Alan Charles and Professor Kevin Bampton
A multitude of hate crime experts and community groups came together for a day-long conference aimed at identifying new solutions to the problem.
The community conference was hosted by Derbyshire Police and Crime Commissioner Alan Charles, in partnership with the University of Derby and Professor Kevin Bampton, Head of department of Law and Criminology, and saw representatives from a broad range of organisations attend to discuss how agencies can better work together to address hate crime.
The event, which took place at the University of Derby’s Enterprise Centre in Derby, included talks on the impact of hate crime on victims including personal accounts from vulnerable people e.g., an older man who was blind and someone with learning difficulties who had experienced discrimination.
It also focused on how individuals, the Police and community partners could work together to deliver effective change in the support of victims.
During the conference, delegates discussed the difficulties of distinguishing ‘hate crimes” from “hate incidents” and also highlighted new figures from the Crime Survey for England and Wales which reveal hate crime reports have increased by 18%. This was seen as a positive step forward and evidence that confidence among victims to report to the police is growing.
The conference also heard the importance of raising the profile of hate crime to the same levels as domestic violence in both the media and among the public.
Commenting after the event, Commissioner Charles said: “What was quite clear on the day was just how strongly the different organisations feel in standing up for victims of hate crime and delivering a more supportive and robust response to their needs to promote happier and more cohesive communities.
“Hate crime isn’t new but we all recognise that we need to be doing much more to protect people, especially vulnerable or repeat victims, to ensure they’re not living in isolation or fear.
“I’m pleased that reporting of hate crime appears to have increased. Under-reporting is one of the biggest issues police forces face and it is estimated that individuals experience up to 35 hate crimes before contacting the police. This should be addressed as a matter of urgency so that no one living in Derbyshire need ever fear reprisal or ridicule simply for seeking help.”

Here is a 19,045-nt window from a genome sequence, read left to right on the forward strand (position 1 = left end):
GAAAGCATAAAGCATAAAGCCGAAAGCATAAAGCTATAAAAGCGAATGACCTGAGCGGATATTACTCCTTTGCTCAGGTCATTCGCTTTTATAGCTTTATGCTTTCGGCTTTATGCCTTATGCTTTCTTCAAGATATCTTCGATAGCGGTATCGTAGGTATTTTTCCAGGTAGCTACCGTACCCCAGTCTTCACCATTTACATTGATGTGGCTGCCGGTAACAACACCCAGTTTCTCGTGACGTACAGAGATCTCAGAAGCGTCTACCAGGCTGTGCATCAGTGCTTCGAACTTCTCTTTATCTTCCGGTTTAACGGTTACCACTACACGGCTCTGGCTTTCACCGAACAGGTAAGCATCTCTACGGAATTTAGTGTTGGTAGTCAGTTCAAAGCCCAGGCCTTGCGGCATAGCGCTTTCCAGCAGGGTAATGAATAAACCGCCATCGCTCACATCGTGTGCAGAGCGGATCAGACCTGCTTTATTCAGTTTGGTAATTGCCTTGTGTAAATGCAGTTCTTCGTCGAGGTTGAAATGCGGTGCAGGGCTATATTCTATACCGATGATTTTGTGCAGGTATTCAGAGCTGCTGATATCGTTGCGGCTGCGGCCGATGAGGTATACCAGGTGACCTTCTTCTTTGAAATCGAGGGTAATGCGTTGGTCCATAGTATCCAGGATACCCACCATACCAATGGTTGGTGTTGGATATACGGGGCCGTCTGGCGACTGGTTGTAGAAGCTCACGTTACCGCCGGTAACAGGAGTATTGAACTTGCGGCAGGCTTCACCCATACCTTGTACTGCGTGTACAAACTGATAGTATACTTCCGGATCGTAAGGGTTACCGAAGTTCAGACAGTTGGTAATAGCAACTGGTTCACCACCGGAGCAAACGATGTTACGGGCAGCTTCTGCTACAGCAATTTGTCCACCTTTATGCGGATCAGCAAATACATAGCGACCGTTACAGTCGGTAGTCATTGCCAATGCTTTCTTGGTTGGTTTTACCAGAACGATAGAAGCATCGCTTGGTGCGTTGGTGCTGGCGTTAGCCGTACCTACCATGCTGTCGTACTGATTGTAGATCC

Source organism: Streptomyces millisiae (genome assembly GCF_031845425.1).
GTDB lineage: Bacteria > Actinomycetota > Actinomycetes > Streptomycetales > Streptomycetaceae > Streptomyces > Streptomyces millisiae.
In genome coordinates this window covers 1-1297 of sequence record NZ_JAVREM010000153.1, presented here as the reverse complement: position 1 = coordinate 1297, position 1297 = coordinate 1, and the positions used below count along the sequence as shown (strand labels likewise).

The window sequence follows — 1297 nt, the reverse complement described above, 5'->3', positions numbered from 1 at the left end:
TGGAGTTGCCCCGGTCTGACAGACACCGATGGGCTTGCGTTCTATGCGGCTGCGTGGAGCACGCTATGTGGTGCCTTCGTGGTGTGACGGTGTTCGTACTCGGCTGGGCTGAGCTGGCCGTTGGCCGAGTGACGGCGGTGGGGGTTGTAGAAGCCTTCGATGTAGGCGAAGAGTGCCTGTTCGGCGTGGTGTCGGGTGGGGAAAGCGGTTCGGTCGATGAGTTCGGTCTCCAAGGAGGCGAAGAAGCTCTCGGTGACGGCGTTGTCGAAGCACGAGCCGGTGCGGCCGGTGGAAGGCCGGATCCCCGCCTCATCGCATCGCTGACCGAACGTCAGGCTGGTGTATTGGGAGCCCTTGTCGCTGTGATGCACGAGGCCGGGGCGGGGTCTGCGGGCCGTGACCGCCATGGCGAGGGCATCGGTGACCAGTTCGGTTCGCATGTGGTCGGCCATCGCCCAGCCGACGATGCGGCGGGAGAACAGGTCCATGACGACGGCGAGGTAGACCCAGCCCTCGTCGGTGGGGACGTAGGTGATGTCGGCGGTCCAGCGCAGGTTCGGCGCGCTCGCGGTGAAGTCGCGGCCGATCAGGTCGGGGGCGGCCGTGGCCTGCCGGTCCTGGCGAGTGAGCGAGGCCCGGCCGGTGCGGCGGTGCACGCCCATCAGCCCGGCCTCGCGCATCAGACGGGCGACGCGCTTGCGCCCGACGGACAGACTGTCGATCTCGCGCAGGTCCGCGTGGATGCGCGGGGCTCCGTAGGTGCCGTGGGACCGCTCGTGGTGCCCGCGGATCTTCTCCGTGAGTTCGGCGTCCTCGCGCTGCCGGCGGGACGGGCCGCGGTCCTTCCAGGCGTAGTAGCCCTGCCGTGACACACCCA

Professor Kevin Bampton, Head of Department Law, Criminology & Social Sciences at Derby University, added: "Derbyshire is a county marked by diversity and difference. The conference emphasised how people from all backgrounds and heritages are working together to make it a safer and better place for everyone. The University of Derby's International Policing and Justice Institute is proud to support work to combat hate crime and support all of Derbyshire's people.”
Commissioner Charles has prioritised tackling hate crime in his Police and Crime Plan and has awarded funding from his Ministry of Justice Victims Services Grant and Crime Prevention Grant aimed at addressing the issue.
Deputy PCC Hardyal Dhindsa leads on hate crime issues on behalf of the Commissioner. Highlighting the many projects funded by the Commissioner focused on tackling hate crime, he said: “It’s essential that we work in partnership with other organisations to tackle the problem, and we agreed to base our work on the pioneering research carried out by Leicester University. To drive this work forward I was delighted that the summit saw organisations and community groups alike signing up to 10 key pledges.”
In support of the aims of the summit, the Commissioner has agreed, with Derby Homes, to jointly fund a dedicated Hate Crime Development Worker who will work in local communities.
In addition, Commissioner Charles has supported various groups with funding from his Ministry of Justice Victims Services Grant to help to victims of hate crime across the county.
Media Enquiries: Sallie Blair - 01283 821012 / 07702 541401
Posted on Monday 19th October 2015